In 1961 Patsy Cline recorded and released a song called, “Crazy,” one of the most iconic country songs of all time. The writer of that song was a twenty-eight year old singer-songwriter who was relatively unknown at the time. His name was Willie Nelson, and the popularity of “Crazy” turned out to be just the beginning of a legendary musical career.

Now, fifty-six years later, at the age of eighty-four, Willie is still writing and recording music. This past week he released a new album entitled, “God’s Problem Child,” his first album of all original material in several years. Aging has sharpened his focus, and so on this album he writes about this issues everyone faces as they grow older —mortality, forgiveness, vulnerability, and spirituality.

Let’s not take my word on all of this, let’s take Willie’s instead. In one of the more moving songs on this album,“I Made a Mistake,” he writes about needing forgiveness:

I made a mistake Lord, I thought I was wrong
I made a mistake Lord, And it’s all on me
I wouldn’t admit it, But it’s easy to see
So if anyone’s praying, A request I would make
Is to mention my name, ‘cause I made a mistake

One of the hardest parts of growing older is the inevitable loss of loved ones and close friends. Willie’s dear friend and fellow country outlaw singer Merle Haggard died last year and Willie writes of his grief with words that any of us who have lost a dear friend can relate to:

Got the news this morning, and it would be a tough day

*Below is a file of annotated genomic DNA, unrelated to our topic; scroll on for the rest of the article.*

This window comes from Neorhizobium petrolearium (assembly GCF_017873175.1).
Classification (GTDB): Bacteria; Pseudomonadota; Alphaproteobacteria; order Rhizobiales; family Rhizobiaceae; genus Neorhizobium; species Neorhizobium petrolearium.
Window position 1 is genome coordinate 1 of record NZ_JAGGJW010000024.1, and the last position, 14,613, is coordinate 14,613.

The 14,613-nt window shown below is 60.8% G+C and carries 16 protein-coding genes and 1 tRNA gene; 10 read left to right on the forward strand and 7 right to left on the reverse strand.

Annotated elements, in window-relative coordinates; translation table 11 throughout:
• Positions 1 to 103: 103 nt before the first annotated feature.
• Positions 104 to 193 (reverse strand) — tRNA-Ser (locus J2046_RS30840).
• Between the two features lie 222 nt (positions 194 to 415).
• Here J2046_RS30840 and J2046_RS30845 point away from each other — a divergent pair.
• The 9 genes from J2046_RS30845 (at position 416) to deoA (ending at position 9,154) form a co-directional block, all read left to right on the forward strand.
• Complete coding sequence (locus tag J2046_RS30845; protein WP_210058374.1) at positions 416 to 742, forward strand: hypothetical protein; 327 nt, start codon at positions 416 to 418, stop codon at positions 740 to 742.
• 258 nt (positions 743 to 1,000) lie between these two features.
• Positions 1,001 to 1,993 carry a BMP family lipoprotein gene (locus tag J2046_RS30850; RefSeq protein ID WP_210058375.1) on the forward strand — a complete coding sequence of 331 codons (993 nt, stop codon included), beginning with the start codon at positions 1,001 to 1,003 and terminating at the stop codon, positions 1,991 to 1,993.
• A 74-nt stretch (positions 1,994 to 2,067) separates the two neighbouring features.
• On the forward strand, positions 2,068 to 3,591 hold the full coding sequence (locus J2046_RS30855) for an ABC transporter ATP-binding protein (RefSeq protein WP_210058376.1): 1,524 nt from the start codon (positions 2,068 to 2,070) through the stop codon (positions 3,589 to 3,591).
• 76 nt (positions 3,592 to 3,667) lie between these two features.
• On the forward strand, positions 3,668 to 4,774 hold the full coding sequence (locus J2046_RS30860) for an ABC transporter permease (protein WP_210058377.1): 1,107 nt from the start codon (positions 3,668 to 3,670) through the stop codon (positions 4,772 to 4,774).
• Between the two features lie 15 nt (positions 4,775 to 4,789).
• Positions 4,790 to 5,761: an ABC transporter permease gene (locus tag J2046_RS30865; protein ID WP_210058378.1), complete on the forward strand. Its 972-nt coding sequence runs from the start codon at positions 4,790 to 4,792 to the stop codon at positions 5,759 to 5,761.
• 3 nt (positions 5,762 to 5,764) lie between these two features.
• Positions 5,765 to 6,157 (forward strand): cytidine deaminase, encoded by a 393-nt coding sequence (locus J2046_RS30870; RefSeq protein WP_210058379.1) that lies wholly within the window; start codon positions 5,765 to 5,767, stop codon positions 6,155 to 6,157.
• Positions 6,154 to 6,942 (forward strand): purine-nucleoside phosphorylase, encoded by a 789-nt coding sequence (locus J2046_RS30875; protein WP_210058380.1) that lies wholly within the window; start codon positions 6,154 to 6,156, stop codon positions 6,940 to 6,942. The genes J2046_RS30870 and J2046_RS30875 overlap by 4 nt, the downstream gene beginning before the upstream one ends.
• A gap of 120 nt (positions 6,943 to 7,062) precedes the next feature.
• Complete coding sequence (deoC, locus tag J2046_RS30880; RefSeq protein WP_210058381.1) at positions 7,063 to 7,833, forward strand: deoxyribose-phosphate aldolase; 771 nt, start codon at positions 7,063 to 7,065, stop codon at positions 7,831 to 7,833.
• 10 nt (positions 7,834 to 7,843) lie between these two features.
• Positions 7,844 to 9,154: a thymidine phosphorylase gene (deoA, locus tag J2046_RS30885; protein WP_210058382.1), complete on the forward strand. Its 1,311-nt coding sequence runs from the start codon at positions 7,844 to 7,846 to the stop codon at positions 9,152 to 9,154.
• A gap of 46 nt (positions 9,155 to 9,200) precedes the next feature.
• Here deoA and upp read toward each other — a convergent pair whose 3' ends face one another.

Someone’s so much larger than life, I can’t believe he could pass away
When it comes to country music he’s the world
And it wouldn’t be all it is without his word
And he won’t ever be gone, his songs live on

There is a beautiful video of Willie singing this song, you can find Here

All of the themes of this album are summed up in the title track, “God’s Problem Child,”

 

I did the best I could do, but the best I could tell
The higher I flew, the farther I fell
Born in the mud, raised in the wild

Washed in the blood, God’s problem child

 

I feel the shine, following me
Nor far behind, that’s where I wanna be
A little out of time, fine by me
Darkness may fall, we still got a light
Keeping us all, safe through the night
Heaven must love, God’s problem child

 

As you can see, this is a serious album. If you know Willie, though, you know he likes to have fun, and so this record contains some wonderful moments of humor, too. For example, in the song, “Still Not Dead” he addresses the numerous internet rumors that have circulated in recent years supposedly reporting his death:

I woke up still not dead today
The news said I was gone to my dismay
Don’t bury me, I’ve got a show to play
And I woke up still not dead today

 

You and I may not be famous singer-songwriters, but for all of us, aging well will mean at some point being able to address the themes of mortality, forgiveness, vulnerability, and spirituality in our lives. I am grateful for Willie Nelson for giving us an example of how it can be done, albeit with a touch of humor and grace mixed in for good measure.

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